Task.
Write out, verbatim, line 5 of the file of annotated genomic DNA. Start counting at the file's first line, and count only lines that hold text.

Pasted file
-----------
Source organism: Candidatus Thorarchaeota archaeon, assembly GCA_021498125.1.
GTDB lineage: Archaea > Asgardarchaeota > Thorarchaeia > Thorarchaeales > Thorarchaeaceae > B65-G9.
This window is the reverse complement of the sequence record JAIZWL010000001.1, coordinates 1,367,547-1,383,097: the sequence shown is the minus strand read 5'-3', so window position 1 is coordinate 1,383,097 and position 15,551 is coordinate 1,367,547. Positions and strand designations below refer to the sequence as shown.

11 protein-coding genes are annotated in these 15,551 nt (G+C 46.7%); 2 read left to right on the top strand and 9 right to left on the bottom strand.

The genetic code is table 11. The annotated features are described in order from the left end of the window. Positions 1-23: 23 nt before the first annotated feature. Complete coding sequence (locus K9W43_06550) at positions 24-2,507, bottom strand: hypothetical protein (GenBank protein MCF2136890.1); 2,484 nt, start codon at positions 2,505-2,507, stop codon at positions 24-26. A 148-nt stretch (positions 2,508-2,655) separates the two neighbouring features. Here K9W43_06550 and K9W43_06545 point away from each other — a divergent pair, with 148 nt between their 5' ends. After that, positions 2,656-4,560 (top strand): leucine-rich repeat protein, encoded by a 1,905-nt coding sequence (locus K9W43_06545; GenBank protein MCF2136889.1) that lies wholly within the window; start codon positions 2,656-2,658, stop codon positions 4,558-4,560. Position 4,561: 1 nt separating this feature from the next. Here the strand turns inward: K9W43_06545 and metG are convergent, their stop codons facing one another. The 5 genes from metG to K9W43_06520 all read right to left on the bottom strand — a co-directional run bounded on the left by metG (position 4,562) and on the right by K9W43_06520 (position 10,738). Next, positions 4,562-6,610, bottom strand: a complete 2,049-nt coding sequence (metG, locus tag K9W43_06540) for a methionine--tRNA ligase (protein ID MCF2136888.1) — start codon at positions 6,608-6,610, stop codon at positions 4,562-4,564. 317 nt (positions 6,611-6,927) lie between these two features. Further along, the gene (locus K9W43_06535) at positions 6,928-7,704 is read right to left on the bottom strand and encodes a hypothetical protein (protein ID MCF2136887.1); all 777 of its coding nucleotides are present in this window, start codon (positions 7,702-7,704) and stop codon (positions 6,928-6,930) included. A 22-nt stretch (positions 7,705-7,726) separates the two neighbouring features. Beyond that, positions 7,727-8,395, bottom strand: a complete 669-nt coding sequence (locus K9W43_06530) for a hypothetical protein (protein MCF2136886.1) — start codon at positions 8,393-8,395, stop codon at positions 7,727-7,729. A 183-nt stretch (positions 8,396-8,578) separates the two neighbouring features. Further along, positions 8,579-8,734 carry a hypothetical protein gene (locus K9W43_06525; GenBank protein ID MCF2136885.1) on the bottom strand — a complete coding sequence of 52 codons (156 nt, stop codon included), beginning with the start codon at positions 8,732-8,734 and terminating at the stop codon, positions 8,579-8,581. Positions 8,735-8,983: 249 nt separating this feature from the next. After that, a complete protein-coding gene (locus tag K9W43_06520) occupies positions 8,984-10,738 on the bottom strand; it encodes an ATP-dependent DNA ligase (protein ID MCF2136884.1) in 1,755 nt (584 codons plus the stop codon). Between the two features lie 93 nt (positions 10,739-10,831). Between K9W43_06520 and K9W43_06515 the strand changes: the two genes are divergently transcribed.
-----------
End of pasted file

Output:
The genetic code is table 11. The annotated features are described in order from the left end of the window. Positions 1-23: 23 nt before the first annotated feature. Complete coding sequence (locus K9W43_06550) at positions 24-2,507, bottom strand: hypothetical protein (GenBank protein MCF2136890.1); 2,484 nt, start codon at positions 2,505-2,507, stop codon at positions 24-26. A 148-nt stretch (positions 2,508-2,655) separates the two neighbouring features. Here K9W43_06550 and K9W43_06545 point away from each other — a divergent pair, with 148 nt between their 5' ends. After that, positions 2,656-4,560 (top strand): leucine-rich repeat protein, encoded by a 1,905-nt coding sequence (locus K9W43_06545; GenBank protein MCF2136889.1) that lies wholly within the window; start codon positions 2,656-2,658, stop codon positions 4,558-4,560. Position 4,561: 1 nt separating this feature from the next. Here the strand turns inward: K9W43_06545 and metG are convergent, their stop codons facing one another. The 5 genes from metG to K9W43_06520 all read right to left on the bottom strand — a co-directional run bounded on the left by metG (position 4,562) and on the right by K9W43_06520 (position 10,738). Next, positions 4,562-6,610, bottom strand: a complete 2,049-nt coding sequence (metG, locus tag K9W43_06540) for a methionine--tRNA ligase (protein ID MCF2136888.1) — start codon at positions 6,608-6,610, stop codon at positions 4,562-4,564. 317 nt (positions 6,611-6,927) lie between these two features. Further along, the gene (locus K9W43_06535) at positions 6,928-7,704 is read right to left on the bottom strand and encodes a hypothetical protein (protein ID MCF2136887.1); all 777 of its coding nucleotides are present in this window, start codon (positions 7,702-7,704) and stop codon (positions 6,928-6,930) included. A 22-nt stretch (positions 7,705-7,726) separates the two neighbouring features. Beyond that, positions 7,727-8,395, bottom strand: a complete 669-nt coding sequence (locus K9W43_06530) for a hypothetical protein (protein MCF2136886.1) — start codon at positions 8,393-8,395, stop codon at positions 7,727-7,729. A 183-nt stretch (positions 8,396-8,578) separates the two neighbouring features. Further along, positions 8,579-8,734 carry a hypothetical protein gene (locus K9W43_06525; GenBank protein ID MCF2136885.1) on the bottom strand — a complete coding sequence of 52 codons (156 nt, stop codon included), beginning with the start codon at positions 8,732-8,734 and terminating at the stop codon, positions 8,579-8,581. Positions 8,735-8,983: 249 nt separating this feature from the next. After that, a complete protein-coding gene (locus tag K9W43_06520) occupies positions 8,984-10,738 on the bottom strand; it encodes an ATP-dependent DNA ligase (protein ID MCF2136884.1) in 1,755 nt (584 codons plus the stop codon). Between the two features lie 93 nt (positions 10,739-10,831). Between K9W43_06520 and K9W43_06515 the strand changes: the two genes are divergently transcribed.